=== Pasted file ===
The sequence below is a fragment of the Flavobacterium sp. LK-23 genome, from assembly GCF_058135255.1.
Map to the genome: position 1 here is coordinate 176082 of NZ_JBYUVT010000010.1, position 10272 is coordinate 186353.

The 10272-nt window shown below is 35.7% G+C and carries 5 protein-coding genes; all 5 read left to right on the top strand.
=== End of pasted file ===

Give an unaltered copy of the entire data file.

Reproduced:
The sequence below is a fragment of the Flavobacterium sp. LK-23 genome, from assembly GCF_058135255.1.
Map to the genome: position 1 here is coordinate 176082 of NZ_JBYUVT010000010.1, position 10272 is coordinate 186353.

The 10272-nt window shown below is 35.7% G+C and carries 5 protein-coding genes; all 5 read left to right on the top strand.